Friday, October 22
How, and Why, to Soak and Cook Your Own Beans
There's always a pot of beans soaking or cooking in The World's Tiniest Kitchen, and if I can do it here, trust me- you can do it anywhere! Cooking your own beans is easy, the most nutritious choice, cheaper by a long shot than buying canned beans, and despite popular belief, it's not actually time consuming. "Time consuming" means that something is taking up your time or taking time away from other tasks, and when it comes to soaking and cooking beans, it's rather a matter of very short periods of actual time spent interspersed with long periods of time when the beans are doing all the work and you don't even need to be in the room. So when you're ready to make that step and see just how easy, cheap, and deliciously nutritious homemade beans can be, read on!
Let's start with the why: when it comes to the intrinsic energy and quality of our food, we always want to consume food that is as close as possible to it's original state, when it came from the earth. Dried beans have simply been dried in their natural state and then sold- no salt or other preservatives, no chemicals or additives or flavorings, and no sitting around in liquid inside a can for long periods of time. Because they exist in this simplest of states and nothing has been added to them or done with them, they are also very cheap to buy in comparison with canned beans. You buy them in bulk, store them in airtight containers in a cupboard or on a shelf, and they last for months and even years! Aside from that, home cooked beans are easier to digest because the process of soaking and careful cooking descreases their gas-causing tendencies, so if you've experienced gas or indigestion with beans in the past, it's time to give home cooked beans a try.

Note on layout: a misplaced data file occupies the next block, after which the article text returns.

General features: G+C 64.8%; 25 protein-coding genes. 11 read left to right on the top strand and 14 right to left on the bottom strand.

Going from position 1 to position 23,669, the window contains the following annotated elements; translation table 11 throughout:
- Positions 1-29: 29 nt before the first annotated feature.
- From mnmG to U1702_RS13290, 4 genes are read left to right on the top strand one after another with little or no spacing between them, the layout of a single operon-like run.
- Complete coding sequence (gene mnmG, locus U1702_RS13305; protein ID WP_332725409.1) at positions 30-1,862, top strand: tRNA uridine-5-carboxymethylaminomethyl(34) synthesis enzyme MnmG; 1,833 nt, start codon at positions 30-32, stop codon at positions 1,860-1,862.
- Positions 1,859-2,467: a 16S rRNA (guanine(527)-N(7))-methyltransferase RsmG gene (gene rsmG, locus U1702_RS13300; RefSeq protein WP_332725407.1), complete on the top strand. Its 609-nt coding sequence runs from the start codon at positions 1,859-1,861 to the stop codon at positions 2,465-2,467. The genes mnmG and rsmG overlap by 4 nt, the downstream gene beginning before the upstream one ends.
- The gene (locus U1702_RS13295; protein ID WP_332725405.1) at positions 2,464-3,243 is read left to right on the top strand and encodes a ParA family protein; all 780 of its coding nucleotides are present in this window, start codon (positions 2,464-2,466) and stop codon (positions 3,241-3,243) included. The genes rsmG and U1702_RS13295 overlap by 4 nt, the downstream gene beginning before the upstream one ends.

And now for the how: simply measure out the dried beans you want to use depending on the recipe or use you have in mind, figuring that one cup of dried beans will feed about 3-4 people or servings. Place them in the bottom of a pot or bowl that has a lid, and cover them with plenty of fresh lukewarm water (at least twice as much water to beans). Add in either a bay leaf or a small strip of kombu seaweed (available at health food stores and Asian markets) to help break down the gas causing components of the beans, and nestle it under the beans. Cover with the lid, and leave for 8-10 hours. An ideal time to do this is either before you leave for work for the day so you can cook them when you get home, or before you go to bed at night so you can cook them the following morning or afternoon. Work and sleep are chunks of time already in your day when cooking prep like this can be happening on the side, with no effort! The time of soaking doesn't have to be exact- if you soak them for a little bit less than 8 hours or longer than 10 hours, that's ok, but don't soak them for up to 24 hours or more because they will start to sprout. During the soaking time, you don't do anything with them at all, you can be sleeping or not even home- meaning it takes less than 5 minutes total to measure them out, add water and a bay leaf or kombu strip and cover them, and you spend the next 8-10 hours the way you would anyway. See? Not bad so far.